Sept. 6 (Bloomberg) -- U.S. stocks fell after Russian President Vladimir Putin said his country will assist Syria if strikes are launched, erasing earlier gains amid a slower-than- forecast rise in employment.
The Standard & Poor’s 500 Index fell 0.4 percent percent to 1,648.38 at 9:54 a.m. in New York. The Dow Jones Industrial Average dropped 85.83 points, or 0.6 percent, to 14,851.65. Trading in S&P 500 stocks was 31 percent higher than the 30-day average at this time of day.
Russia is already aiding Syria with arms shipments, Putin told reporters in St. Petersburg after the Group of 20 summit. A U.S. Senate panel this week authorized President Barack Obama to conduct a limited military operation against the regime of Bashar al-Assad. The full Senate will begin to discuss the president’s plans when it reconvenes on Sept. 9.
The comments from Putin erased an earlier gain in the S&P 500 of as much as 0.4 percent. The gauge advanced after slower- than-forecast jobs growth eased concern about the size of potential Federal Reserve stimulus cuts.
Fed policy makers have been weighing data to determine whether the economy is strong enough for it to scale back the pace of its $85 billion in monthly bond buying. The Fed said Sept. 4 that the economy maintained a modest to moderate pace of growth.
A Labor Department report today showed employers added 169,000 workers last month following a revised 104,000 rise in July that was smaller than initially estimated. The median forecast of 96 economists surveyed by Bloomberg called for an August increase of 180,000. The unemployment rate unexpectedly fell to 7.3 percent as more people left the labor force.
“It’s a relatively soft report,” John Canally, investment strategist at Boston-based LPL Financial Corp., which has $373 billion in advisory and brokerage assets, said in a phone interview. “It’s still in a range of Fed tapering. This would push close to taper-light, where they’ll just maybe do $10 billion and wait, rather than doing more.”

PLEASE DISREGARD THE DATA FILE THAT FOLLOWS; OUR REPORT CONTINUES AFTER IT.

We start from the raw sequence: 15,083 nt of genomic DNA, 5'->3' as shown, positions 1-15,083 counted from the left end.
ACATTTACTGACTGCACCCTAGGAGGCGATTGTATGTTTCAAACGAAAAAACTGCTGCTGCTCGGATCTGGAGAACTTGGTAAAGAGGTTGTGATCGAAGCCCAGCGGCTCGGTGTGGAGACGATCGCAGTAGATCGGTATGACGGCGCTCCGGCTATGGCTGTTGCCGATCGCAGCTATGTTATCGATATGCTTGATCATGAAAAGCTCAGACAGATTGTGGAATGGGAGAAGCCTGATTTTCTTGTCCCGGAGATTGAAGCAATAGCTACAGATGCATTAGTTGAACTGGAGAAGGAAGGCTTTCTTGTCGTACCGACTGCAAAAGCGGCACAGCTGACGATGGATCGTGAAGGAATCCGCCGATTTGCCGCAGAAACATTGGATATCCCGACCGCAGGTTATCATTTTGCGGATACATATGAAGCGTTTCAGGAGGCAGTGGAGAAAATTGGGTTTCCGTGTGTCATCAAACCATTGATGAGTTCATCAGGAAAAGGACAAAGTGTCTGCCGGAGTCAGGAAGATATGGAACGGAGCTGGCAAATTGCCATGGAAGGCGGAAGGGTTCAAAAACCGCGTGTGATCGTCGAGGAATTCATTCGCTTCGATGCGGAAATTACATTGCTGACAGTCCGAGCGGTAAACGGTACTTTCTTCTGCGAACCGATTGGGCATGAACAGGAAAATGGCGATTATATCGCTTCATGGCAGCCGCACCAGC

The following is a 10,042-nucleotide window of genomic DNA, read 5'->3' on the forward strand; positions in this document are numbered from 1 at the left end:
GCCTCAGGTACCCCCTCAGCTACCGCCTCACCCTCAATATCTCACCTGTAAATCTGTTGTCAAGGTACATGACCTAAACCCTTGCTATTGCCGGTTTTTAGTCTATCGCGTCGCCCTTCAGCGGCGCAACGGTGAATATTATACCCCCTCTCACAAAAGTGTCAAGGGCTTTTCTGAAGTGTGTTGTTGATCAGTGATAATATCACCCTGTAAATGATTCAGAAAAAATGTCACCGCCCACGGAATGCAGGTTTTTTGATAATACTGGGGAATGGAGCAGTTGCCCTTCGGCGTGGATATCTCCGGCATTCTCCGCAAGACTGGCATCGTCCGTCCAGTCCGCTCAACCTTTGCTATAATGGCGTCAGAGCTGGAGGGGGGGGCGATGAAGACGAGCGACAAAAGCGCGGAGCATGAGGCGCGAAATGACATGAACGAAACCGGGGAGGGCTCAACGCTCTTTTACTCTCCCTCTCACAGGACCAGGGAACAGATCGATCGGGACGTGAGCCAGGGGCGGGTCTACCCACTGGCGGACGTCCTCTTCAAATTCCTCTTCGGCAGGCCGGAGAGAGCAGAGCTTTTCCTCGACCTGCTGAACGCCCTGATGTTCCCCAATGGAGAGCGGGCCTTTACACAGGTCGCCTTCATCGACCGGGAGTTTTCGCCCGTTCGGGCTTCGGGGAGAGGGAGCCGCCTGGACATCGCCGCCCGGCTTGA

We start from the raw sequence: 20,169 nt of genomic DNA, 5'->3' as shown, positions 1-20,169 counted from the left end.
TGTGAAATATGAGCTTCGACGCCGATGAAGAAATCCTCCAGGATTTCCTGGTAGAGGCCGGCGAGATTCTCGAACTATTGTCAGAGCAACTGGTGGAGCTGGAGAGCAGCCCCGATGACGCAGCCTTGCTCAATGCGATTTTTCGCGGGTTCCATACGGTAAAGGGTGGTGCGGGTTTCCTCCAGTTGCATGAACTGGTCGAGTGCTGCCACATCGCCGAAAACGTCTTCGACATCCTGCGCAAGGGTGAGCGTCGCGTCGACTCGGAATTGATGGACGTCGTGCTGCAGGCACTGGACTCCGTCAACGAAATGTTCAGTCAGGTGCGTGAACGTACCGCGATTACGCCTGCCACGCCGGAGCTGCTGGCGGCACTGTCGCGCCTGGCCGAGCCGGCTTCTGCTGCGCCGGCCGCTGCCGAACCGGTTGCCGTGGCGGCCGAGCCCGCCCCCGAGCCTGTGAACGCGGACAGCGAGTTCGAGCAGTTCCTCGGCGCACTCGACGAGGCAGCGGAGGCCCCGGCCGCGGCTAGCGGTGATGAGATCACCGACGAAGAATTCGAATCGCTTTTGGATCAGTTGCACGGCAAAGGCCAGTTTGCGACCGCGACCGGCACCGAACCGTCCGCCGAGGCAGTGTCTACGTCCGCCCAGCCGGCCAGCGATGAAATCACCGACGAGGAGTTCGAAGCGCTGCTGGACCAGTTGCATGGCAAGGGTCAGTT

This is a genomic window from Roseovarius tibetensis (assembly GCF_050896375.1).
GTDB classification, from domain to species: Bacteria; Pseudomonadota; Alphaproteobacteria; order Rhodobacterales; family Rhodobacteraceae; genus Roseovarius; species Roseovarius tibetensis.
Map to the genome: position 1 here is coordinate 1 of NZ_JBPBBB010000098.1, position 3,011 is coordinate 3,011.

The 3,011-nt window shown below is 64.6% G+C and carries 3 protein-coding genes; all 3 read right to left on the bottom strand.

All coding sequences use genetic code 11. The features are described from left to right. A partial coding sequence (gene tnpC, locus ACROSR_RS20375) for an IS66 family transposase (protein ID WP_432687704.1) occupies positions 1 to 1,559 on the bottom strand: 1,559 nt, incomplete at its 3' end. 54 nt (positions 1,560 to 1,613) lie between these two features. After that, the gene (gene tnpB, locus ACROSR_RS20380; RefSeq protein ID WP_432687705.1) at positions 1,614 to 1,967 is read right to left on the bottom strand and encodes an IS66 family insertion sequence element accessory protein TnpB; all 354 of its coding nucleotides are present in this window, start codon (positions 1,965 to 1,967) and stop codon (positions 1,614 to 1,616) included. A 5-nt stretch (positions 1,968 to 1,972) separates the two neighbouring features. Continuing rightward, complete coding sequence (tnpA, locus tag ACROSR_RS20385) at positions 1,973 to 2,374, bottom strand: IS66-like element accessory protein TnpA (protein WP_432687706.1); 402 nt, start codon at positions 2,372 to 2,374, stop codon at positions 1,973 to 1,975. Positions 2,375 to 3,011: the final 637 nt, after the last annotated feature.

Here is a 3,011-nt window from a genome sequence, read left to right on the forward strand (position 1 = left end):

The FOMC this month will probably begin to reduce its bond buying, according to 65 percent of economists surveyed by Bloomberg. Its first step may be small, with monthly purchases tapered by $10 billion to a $75 billion pace, according to the median estimate in a survey of 48 economists conducted Aug. 9-13.
Fed Bank of Chicago President Charles Evans, a voter on policy this year, said today the central bank shouldn’t taper until inflation and economic growth pick up. Richard Fisher, the Fed Bank of Dallas president, said yesterday that the central bank must ensure its program doesn’t disrupt financial markets.
The Federal Open Market Committee pledged in December 2012 to keep interest rates near zero at least as long as unemployment exceeds 6.5 percent and inflation doesn’t rise above 2.5 percent. The FOMC gathers on Sept. 17-18.
“We’re still on the path of tapering,” Ron Florance, deputy chief investment officer for Wells Fargo Private Bank, which oversees $170 billion, said by phone from Scottsdale, Arizona. “It doesn’t change the timing of it, I think it changes the size of it. I think it may give them an excuse for a smaller taper.”
The Fed stimulus has helped drive a global equity rally, with the S&P 500 rising more than 150 percent from its bear- market low in 2009. The U.S. gauge has fallen 2.8 percent since its Aug. 2 record as speculation grew that the Fed would begin winding down its monetary support.
The S&P 500 rose for a third day yesterday amid data showing service industries expanded in August. The gauge has added 1.4 percent so far this week, rebounding from the worst month since May 2012.
--With assistance from Tom Stoukas in Toronto. Editors: Jeremy Herron, Jeff Sutherland
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